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Re: [textualcriticism] Correctors to Sinaiticus

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  • Peter Head
    ... I don t think this is very helpful. There is no point having a general rule when it will absolutely depend on the particularities of the manuscript. Even
    Message 1 of 9 , Feb 4, 2005
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      >Malcolm wrote:



      >One thing to remember is that the identification of correctors hands is
      >exceptionally subjective and tenuous at best.
      >

      I don't think this is very helpful. There is no point having a general rule
      when it will absolutely depend on the particularities of the manuscript.
      Even if (w.r.t. Sinaiticus) one might affirm that the identification of
      correctors hands is exceptionally DIFFICULT and entails the exercise of
      personal judgement; it would not follow that the process was 'tenuous',
      just that one's personal judgements must be tested against the observations
      and arguments of other people who have studied them. Indeed it is not
      equally difficult at every point (identifying correctors for Ephraimi
      Rescriptus, now that must be difficult).

      Peter


      Peter M. Head, PhD
      Sir Kirby Laing Senior Lecturer in New Testament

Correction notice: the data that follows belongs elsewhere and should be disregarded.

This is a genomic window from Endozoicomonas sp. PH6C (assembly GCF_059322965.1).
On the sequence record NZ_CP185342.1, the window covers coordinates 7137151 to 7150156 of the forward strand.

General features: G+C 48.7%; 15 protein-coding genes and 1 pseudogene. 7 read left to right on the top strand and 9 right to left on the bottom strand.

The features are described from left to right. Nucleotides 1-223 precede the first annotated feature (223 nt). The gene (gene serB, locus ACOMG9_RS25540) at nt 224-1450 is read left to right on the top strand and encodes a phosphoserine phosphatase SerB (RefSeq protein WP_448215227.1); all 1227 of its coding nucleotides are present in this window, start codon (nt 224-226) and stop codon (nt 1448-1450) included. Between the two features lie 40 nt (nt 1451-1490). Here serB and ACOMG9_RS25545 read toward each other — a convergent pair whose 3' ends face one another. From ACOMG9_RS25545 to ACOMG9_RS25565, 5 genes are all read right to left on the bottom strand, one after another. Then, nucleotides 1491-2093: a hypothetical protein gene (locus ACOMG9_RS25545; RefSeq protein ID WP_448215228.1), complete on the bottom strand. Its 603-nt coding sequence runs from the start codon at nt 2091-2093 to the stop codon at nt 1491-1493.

Tyndale House
      36 Selwyn Gardens Phone: (UK) 01223
      566607
      Cambridge, CB3 9BA Fax: (UK) 01223 566608
      http://www.tyndale.cam.ac.uk/Tyndale/staff/Head/Staff.htm
    • malcolm robertson
      Dear Peter, I suppose it would be best to qualify my use of tenuous(*) as my own subjective appraisal of the identification of correctors by others.
      Message 2 of 9 , Feb 4, 2005
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        Dear Peter,
         
        I suppose it would be best to qualify my use of tenuous(*) as my own subjective appraisal of the identification of correctors by others.  Nevertheless, the subjective appraisal of the objective observation still - at least if only to my way of seeing it - is "more or less"(c1) tenuous as far as subjective inferences from the alledged objective data indicate.  If you wish to use difficult instead of tenuous - of course be my guest.  The two factors - objective and subjective - are both variables in the equation that can and oft do prove both difficult and tenuous.
         
        With best regards,
         
        Malcolm

        Peter Head <pmh15@...> wrote:


        >Malcolm wrote:



        >One thing to remember is that the identification of correctors hands is
        >exceptionally subjective and tenuous at best.
        >

        I don't think this is very helpful. There is no point having a general rule
        when it will absolutely depend on the particularities of the manuscript.
        Even if (w.r.t. Sinaiticus) one might affirm that the identification of
        correctors hands is exceptionally DIFFICULT and entails the exercise of
        personal judgement; it would not follow that the process was 'tenuous',
        just that one's personal judgements must be tested against the observations
        and arguments of other people who have studied them. Indeed it is not
        equally difficult at every point (identifying correctors for Ephraimi
        Rescriptus, now that must be difficult).

        Peter


        Peter M. Head, PhD
        Sir Kirby Laing Senior Lecturer in New Testament
        Tyndale House
        36 Selwyn Gardens                                       Phone: (UK) 01223
        566607
        Cambridge, CB3 9BA                                      Fax: (UK) 01223 566608
        http://www.tyndale.cam.ac.uk/Tyndale/staff/Head/Staff.htm





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      • sarban